During a tense interview aired Sunday, Sen. Marco Rubio (R-FL) again rejected many Floridians’ criticism that certain gun control laws would have prevented Wednesday’s mass shooting at Marjory Stoneman Douglas High School in Parkland, Florida.
He also defended his ties to the National Rifle Association, and blamed congressional inaction regarding such mass shootings on “people just mov[ing] on.”
Rubio hasn’t personally attempted to address mass shootings through legislation, he said, because “we don’t fully understand everything that could’ve been done to prevent this.”
Much of the mourning following the shooting at Stoneman Douglas, which left 17 dead and more injured, transformed with surprising speed into passionate political advocacy. And, perhaps aside from President Donald Trump, more of that passion has been directed at Rubio, a large beneficiary of the gun lobby’s support, than anyone else.
“I see this reported, it’s unfair, I’ve never said we can’t do anything,” Rubio said, repeating a point he made on the Senate floor Thursday. He added: “What I have said is that the proposals out there would not have prevented it, and that’s a fact.”
WFOR’s Jim DeFede asked Rubio about his vote against legislation to ban magazines that hold 10 or more rounds of ammunition.
Rubio said there wasn’t any evidence the ban would prevent mass shootings, and added that “there are legitimate reasons why people want those–”
“What is a legitimate reason for an AR-15 to be able to have 30 or 50 rounds in a clip,” DeFede interjected.
“Well, first of all, they don’t have 50. The second reason is people that are in– whether it’s sport shooting, or, for example they are used in hunting, I heard somebody say yesterday that they’re not.”
“And so the rationale is that they use those, and if you have to reload every time, it would affect either the sport shooting aspect or the hunting aspect,” he continued. “Now, the details of that bill had other things in it that were beyond the magazine capacity.”
The senator pointed, as he did several times, to a 2015 Washington Post fact check that concluded: “It is possible that some gun-control proposals, such as a ban on large-capacity magazines, would reduce the number of dead in a future shooting, though the evidence for that is heavily disputed. But Rubio was speaking in the past, about specific incidents. He earns a rare Geppetto Checkmark.”
Asked about a ban on guns like the AR-15, the semi-automatic assault rifle alleged to have been used in Parkland, Rubio said: “Number one, the law would not prevent these mass shootings. Number two, there are millions of them in the street already. They’re here to stay. The genie’s out of the bottle.”
He added: “That said, do I believe it should be harder to get one? Do I believe it should be impossible for someone to get one if they are under the condition that the shooter was in Parkland? Absolutely. And one of the problems we have there is we don’t have the complete mental health picture in the background check system.”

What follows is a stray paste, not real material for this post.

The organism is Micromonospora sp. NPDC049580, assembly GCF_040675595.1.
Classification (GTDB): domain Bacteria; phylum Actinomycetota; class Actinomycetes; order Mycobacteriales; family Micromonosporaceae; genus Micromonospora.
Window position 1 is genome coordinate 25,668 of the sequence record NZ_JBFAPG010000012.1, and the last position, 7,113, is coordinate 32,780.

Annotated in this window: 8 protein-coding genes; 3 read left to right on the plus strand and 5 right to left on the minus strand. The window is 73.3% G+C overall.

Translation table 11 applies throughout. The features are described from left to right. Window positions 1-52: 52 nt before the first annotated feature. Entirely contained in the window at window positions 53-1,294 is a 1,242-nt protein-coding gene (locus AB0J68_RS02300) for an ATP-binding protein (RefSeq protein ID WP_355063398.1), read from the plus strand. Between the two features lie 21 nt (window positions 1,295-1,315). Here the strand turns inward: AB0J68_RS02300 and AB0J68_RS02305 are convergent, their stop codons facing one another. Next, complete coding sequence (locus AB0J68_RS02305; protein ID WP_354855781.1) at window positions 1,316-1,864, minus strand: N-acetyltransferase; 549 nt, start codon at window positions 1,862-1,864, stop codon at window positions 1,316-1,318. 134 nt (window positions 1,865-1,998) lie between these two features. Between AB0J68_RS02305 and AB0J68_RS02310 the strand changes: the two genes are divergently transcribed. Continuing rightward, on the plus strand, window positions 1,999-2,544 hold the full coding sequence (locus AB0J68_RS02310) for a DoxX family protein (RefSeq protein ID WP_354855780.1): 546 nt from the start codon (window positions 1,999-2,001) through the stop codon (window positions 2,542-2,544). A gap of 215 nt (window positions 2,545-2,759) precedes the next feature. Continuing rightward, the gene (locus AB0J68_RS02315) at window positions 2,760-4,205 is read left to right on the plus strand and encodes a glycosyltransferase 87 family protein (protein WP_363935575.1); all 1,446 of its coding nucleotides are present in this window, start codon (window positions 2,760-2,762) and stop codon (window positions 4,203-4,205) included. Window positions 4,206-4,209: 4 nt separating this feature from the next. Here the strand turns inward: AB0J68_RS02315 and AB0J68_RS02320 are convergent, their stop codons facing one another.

Rubio brought up that same point later in the interview: “I don’t think people like this guy or people like him should have any gun. Not an AR-15, any gun. We need to create a system that keeps them from getting it. We don’t have one now that does that. That’s what I’m in favor of.”
“So who’s going to take the lead on that?” DeFede pressed. “Are you?
“I’m prepared to take the lead, and others are–” Rubio began.
DeFede tried again: “Am I going to see a Rubio bill about this?”
“You should,” Rubio said. “You should.”
“But will I?”
“What I’m trying to tell you is that I don’t have that bill yet. Because we don’t fully understand everything that could’ve been done to prevent this,” he said, adding that it was “not a simple thing like there’s one idea and if you do this one thing, this’ll never happen again.”
“We need to take the time — and not forever — but we need to take time to understand what that is,” he said.
Rubio said later that Congress needed to “come up with ideas — not just one, but many, that solve this,” noting that the Senate had tried to address gun control in 2013 and failed.
“Okay, that’s five years ago, and how many mass shootings have we had since then?” DeFede asked.
“Several,” Rubio said. “And why hasn’t it? I don’t know the answer. Part of it, I think, is people just move on. The news moves on, society moves on, and politicians move on.”
Multiple times in the interview, DeFede Brought up the NRA, at one point saying Rubio’s constituents believed he wouldn’t make progress on gun legislation “in part because you don’t want to anger the NRA.”
“First of all, they support my agenda, I don’t support theirs,” he replied. “These are the things I stand for and I always have. So it is logical in American politics that if you believe in a certain set of ideas, the people who support the ideas will advocate on your behalf, and by the way, the people that are against it would advocate against you.”
There is one gun control measure Rubio told DeFede he supports, one he wouldn’t have to vote on it either way: a state level proposal to allow police, with a judge’s order, to remove guns from the homes of individuals suspected of being mentally unfit to handle them.
“That is an example of a state law, that in this case, if it has been used could have prevented this,” the senator said.